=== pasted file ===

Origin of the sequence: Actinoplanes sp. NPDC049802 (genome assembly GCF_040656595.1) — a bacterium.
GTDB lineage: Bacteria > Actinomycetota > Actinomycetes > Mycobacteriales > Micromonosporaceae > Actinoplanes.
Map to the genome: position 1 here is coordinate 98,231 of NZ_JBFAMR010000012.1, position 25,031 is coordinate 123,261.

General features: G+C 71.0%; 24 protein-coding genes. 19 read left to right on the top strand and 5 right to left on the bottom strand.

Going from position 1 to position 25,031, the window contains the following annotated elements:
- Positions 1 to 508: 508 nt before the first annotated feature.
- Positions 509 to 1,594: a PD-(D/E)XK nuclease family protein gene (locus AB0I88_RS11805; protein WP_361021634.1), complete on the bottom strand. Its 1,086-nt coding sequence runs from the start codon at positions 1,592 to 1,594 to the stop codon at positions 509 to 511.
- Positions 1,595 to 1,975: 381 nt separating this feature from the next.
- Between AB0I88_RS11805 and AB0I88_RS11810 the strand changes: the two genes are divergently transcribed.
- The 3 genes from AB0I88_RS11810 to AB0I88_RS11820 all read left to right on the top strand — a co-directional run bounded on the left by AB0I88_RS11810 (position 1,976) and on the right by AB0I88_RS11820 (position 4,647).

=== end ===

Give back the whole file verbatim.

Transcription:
Origin of the sequence: Actinoplanes sp. NPDC049802 (genome assembly GCF_040656595.1) — a bacterium.
GTDB lineage: Bacteria > Actinomycetota > Actinomycetes > Mycobacteriales > Micromonosporaceae > Actinoplanes.
Map to the genome: position 1 here is coordinate 98,231 of NZ_JBFAMR010000012.1, position 25,031 is coordinate 123,261.

General features: G+C 71.0%; 24 protein-coding genes. 19 read left to right on the top strand and 5 right to left on the bottom strand.

Going from position 1 to position 25,031, the window contains the following annotated elements:
- Positions 1 to 508: 508 nt before the first annotated feature.
- Positions 509 to 1,594: a PD-(D/E)XK nuclease family protein gene (locus AB0I88_RS11805; protein WP_361021634.1), complete on the bottom strand. Its 1,086-nt coding sequence runs from the start codon at positions 1,592 to 1,594 to the stop codon at positions 509 to 511.
- Positions 1,595 to 1,975: 381 nt separating this feature from the next.
- Between AB0I88_RS11805 and AB0I88_RS11810 the strand changes: the two genes are divergently transcribed.
- The 3 genes from AB0I88_RS11810 to AB0I88_RS11820 all read left to right on the top strand — a co-directional run bounded on the left by AB0I88_RS11810 (position 1,976) and on the right by AB0I88_RS11820 (position 4,647).